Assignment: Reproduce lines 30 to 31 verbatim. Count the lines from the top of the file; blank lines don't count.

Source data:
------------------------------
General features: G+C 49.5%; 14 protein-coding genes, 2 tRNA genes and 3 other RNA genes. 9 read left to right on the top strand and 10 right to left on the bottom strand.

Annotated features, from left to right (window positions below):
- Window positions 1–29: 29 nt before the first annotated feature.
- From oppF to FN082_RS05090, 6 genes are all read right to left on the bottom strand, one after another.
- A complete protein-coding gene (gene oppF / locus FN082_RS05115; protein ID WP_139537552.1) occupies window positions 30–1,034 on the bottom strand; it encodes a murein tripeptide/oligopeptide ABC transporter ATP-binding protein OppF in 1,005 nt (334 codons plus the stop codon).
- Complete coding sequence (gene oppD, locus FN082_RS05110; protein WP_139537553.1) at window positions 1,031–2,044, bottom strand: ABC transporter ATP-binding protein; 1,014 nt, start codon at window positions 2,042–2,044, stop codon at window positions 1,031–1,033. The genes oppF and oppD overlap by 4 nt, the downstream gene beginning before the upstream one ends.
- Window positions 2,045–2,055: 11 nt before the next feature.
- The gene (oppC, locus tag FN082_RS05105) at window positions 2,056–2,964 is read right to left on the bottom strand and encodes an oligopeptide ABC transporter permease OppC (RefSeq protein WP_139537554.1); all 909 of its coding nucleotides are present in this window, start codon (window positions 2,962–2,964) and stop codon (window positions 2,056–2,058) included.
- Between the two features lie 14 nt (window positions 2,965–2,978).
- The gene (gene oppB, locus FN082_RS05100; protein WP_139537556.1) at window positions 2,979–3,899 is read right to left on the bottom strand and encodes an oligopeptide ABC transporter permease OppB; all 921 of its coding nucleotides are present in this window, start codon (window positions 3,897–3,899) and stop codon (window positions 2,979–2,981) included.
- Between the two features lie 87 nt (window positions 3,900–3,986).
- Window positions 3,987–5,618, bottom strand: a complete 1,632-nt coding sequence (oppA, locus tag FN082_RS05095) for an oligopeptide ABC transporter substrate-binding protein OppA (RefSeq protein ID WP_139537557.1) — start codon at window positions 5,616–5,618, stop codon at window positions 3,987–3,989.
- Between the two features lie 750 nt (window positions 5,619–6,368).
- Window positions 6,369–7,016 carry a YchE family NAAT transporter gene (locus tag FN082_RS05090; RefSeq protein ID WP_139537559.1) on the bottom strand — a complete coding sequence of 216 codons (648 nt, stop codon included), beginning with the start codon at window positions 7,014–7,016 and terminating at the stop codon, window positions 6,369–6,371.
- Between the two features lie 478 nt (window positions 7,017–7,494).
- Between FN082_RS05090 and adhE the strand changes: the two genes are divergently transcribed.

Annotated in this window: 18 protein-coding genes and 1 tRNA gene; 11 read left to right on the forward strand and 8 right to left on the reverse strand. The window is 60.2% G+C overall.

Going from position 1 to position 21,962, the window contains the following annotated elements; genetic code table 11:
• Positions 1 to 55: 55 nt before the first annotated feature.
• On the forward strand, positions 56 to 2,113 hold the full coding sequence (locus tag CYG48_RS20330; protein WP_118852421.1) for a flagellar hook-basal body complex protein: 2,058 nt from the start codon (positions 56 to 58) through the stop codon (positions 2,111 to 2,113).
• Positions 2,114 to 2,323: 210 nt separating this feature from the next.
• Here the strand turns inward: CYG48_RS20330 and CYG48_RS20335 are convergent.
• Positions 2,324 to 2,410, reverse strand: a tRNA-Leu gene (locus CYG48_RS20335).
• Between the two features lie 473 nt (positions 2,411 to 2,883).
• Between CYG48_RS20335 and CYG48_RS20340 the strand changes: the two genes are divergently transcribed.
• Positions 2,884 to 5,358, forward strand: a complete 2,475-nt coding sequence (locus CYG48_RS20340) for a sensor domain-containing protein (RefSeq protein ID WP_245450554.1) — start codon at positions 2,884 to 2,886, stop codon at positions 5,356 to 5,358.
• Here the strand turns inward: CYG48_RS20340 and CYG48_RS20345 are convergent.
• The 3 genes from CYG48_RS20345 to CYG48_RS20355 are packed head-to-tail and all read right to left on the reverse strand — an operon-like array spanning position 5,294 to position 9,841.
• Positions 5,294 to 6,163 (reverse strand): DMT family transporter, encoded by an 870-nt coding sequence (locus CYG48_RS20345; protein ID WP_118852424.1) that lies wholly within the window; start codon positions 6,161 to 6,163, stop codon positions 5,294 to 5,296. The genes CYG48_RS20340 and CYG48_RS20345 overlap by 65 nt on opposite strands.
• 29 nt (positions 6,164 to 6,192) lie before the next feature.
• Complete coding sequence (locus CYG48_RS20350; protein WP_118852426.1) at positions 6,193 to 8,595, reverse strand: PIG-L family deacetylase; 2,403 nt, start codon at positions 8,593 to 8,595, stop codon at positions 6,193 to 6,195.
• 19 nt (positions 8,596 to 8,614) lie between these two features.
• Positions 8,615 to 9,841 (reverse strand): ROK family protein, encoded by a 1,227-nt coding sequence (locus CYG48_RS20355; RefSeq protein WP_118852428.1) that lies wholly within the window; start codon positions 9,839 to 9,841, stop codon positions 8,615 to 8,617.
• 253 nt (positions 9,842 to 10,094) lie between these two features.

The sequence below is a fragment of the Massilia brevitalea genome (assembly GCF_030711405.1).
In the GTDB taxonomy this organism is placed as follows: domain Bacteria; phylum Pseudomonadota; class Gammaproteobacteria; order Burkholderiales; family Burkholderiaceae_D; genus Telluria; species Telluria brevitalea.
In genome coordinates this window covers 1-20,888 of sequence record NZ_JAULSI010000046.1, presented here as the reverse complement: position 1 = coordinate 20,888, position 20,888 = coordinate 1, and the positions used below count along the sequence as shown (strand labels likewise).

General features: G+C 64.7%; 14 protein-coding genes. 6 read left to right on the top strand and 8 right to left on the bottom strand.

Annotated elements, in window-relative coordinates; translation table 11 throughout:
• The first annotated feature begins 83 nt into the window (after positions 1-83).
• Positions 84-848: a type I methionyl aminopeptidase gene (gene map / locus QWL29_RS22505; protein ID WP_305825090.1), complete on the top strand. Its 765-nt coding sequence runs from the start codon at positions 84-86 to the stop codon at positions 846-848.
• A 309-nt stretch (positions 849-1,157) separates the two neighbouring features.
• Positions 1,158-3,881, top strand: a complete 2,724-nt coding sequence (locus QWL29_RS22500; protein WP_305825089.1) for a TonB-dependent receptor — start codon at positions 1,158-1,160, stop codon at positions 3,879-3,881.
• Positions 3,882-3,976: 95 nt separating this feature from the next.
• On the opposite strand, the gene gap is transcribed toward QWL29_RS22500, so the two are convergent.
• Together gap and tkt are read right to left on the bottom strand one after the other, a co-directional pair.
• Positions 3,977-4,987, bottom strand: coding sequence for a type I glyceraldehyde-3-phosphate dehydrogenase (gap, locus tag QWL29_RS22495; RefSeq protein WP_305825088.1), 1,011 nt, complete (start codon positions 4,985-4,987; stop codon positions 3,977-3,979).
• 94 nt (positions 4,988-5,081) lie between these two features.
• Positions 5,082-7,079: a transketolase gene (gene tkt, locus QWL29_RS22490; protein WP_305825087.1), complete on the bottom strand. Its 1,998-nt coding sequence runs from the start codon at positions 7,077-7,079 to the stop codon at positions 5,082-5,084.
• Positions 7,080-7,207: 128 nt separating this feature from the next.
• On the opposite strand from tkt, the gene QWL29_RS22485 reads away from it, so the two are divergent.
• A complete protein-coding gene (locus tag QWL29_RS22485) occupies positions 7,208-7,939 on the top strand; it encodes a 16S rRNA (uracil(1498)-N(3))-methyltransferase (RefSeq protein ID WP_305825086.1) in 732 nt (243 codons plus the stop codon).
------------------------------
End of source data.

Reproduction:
• 29 nt (positions 6,164 to 6,192) lie before the next feature.
• Complete coding sequence (locus CYG48_RS20350; protein WP_118852426.1) at positions 6,193 to 8,595, reverse strand: PIG-L family deacetylase; 2,403 nt, start codon at positions 8,593 to 8,595, stop codon at positions 6,193 to 6,195.